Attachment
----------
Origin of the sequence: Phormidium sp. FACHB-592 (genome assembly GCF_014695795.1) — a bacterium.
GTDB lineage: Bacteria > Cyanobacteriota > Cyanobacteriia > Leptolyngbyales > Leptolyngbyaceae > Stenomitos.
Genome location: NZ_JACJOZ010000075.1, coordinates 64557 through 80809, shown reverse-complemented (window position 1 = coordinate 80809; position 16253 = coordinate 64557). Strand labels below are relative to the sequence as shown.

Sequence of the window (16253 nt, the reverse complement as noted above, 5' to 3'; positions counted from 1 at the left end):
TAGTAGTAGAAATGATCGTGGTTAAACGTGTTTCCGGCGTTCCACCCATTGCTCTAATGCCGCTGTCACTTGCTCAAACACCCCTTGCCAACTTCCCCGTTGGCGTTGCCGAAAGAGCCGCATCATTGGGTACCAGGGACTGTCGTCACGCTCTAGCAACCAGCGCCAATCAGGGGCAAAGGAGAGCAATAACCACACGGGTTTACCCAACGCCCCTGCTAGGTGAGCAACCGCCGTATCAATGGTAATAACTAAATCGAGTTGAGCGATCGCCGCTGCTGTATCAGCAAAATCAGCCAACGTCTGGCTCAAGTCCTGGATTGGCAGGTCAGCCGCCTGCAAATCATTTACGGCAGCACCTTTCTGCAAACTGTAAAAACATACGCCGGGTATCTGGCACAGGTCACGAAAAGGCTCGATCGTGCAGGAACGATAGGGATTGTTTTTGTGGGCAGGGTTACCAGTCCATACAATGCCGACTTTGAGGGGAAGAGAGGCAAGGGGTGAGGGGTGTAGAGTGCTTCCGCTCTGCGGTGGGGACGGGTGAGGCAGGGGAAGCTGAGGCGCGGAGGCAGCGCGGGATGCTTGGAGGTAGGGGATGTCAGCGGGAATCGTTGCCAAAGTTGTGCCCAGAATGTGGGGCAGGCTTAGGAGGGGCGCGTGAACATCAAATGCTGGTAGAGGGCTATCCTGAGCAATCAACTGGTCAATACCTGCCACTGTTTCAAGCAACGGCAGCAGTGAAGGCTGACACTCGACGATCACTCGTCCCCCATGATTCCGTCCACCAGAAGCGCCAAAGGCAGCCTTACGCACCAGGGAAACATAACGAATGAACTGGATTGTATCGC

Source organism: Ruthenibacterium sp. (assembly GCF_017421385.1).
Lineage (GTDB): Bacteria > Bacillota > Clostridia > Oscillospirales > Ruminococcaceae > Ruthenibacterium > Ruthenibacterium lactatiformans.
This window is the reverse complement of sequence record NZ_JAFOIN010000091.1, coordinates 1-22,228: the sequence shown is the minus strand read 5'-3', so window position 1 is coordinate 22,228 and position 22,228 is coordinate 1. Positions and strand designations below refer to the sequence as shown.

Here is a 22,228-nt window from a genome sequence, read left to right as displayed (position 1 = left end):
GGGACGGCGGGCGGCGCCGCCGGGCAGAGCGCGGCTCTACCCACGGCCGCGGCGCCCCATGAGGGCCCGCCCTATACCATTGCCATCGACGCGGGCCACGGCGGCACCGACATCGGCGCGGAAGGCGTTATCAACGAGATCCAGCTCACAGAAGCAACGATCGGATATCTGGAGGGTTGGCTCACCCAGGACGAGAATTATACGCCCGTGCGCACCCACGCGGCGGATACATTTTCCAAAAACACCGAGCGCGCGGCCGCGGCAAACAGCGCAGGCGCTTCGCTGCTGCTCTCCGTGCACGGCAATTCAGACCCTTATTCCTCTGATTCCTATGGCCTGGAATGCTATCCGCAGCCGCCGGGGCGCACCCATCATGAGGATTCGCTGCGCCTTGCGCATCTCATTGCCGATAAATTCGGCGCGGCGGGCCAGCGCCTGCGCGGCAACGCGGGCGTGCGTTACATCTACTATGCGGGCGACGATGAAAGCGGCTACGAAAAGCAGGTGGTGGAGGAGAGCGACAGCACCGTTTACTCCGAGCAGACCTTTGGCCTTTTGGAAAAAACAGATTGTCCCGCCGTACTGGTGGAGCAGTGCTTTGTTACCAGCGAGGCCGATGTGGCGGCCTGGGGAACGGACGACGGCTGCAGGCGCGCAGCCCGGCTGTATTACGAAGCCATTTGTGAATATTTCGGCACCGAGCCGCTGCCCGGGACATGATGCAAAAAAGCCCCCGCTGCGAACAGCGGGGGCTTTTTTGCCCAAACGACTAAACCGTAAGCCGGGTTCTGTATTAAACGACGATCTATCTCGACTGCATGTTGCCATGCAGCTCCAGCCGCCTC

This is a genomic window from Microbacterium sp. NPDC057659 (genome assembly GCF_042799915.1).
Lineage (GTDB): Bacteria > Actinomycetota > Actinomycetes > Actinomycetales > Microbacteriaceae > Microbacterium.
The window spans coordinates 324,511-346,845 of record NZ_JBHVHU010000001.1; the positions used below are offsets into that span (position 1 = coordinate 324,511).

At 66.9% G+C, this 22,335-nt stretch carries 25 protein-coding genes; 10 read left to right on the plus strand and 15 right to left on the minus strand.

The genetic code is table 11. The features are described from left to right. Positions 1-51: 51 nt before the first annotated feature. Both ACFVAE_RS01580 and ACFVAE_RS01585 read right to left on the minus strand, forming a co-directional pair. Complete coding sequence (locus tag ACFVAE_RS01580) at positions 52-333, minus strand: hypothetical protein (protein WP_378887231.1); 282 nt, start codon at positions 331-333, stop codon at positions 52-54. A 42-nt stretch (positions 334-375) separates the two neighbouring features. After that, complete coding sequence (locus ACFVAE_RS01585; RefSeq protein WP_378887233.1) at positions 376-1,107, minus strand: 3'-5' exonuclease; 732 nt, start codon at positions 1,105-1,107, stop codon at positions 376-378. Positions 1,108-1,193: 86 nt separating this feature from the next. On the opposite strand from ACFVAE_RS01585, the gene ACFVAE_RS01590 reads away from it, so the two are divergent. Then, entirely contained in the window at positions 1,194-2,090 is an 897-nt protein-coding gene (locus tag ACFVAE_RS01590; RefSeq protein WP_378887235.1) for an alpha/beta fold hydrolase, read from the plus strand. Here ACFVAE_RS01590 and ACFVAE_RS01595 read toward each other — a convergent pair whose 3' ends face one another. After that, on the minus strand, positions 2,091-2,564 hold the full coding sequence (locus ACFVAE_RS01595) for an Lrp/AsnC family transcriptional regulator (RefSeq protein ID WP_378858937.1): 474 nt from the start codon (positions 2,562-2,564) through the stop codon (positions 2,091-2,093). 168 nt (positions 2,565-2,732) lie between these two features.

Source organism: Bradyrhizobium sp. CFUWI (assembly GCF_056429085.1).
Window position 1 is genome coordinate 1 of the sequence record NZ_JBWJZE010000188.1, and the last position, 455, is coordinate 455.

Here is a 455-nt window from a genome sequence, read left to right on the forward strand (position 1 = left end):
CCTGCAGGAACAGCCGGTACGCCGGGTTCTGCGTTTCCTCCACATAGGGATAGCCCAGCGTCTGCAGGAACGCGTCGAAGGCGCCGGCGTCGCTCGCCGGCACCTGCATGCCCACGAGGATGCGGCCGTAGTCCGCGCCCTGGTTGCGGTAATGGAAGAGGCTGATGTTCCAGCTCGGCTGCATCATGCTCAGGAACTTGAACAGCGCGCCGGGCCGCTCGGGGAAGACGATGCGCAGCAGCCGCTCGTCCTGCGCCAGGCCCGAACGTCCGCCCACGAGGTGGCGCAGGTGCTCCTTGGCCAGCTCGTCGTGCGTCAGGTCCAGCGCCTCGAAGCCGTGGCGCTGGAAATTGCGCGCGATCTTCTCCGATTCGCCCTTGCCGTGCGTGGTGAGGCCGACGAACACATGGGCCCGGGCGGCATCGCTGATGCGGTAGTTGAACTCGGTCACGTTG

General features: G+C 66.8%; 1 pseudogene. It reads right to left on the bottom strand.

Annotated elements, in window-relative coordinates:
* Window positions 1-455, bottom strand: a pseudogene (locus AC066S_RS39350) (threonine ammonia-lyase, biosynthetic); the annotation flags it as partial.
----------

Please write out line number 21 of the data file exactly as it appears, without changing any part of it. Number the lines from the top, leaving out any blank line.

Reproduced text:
Annotated elements, in window-relative coordinates: